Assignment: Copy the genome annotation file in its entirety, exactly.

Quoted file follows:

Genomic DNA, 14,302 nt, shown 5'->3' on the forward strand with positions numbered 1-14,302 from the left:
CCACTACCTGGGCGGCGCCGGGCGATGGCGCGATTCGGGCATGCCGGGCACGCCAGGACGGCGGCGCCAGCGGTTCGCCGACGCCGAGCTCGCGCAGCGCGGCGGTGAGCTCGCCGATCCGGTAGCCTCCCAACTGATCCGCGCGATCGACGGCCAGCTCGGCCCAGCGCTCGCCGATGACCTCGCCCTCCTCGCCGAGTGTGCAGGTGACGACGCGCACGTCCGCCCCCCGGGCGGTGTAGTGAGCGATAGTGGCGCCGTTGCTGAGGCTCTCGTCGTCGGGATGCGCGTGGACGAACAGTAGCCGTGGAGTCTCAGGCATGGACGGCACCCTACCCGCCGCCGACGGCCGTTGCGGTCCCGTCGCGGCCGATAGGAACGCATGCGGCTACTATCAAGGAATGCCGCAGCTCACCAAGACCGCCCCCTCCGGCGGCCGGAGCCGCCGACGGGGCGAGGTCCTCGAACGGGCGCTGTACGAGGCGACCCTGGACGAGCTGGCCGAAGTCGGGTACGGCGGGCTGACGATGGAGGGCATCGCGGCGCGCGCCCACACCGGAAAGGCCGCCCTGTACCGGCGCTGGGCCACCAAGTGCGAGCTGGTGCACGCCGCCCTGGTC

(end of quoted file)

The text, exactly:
Genomic DNA, 14,302 nt, shown 5'->3' on the forward strand with positions numbered 1-14,302 from the left:
CCACTACCTGGGCGGCGCCGGGCGATGGCGCGATTCGGGCATGCCGGGCACGCCAGGACGGCGGCGCCAGCGGTTCGCCGACGCCGAGCTCGCGCAGCGCGGCGGTGAGCTCGCCGATCCGGTAGCCTCCCAACTGATCCGCGCGATCGACGGCCAGCTCGGCCCAGCGCTCGCCGATGACCTCGCCCTCCTCGCCGAGTGTGCAGGTGACGACGCGCACGTCCGCCCCCCGGGCGGTGTAGTGAGCGATAGTGGCGCCGTTGCTGAGGCTCTCGTCGTCGGGATGCGCGTGGACGAACAGTAGCCGTGGAGTCTCAGGCATGGACGGCACCCTACCCGCCGCCGACGGCCGTTGCGGTCCCGTCGCGGCCGATAGGAACGCATGCGGCTACTATCAAGGAATGCCGCAGCTCACCAAGACCGCCCCCTCCGGCGGCCGGAGCCGCCGACGGGGCGAGGTCCTCGAACGGGCGCTGTACGAGGCGACCCTGGACGAGCTGGCCGAAGTCGGGTACGGCGGGCTGACGATGGAGGGCATCGCGGCGCGCGCCCACACCGGAAAGGCCGCCCTGTACCGGCGCTGGGCCACCAAGTGCGAGCTGGTGCACGCCGCCCTGGTC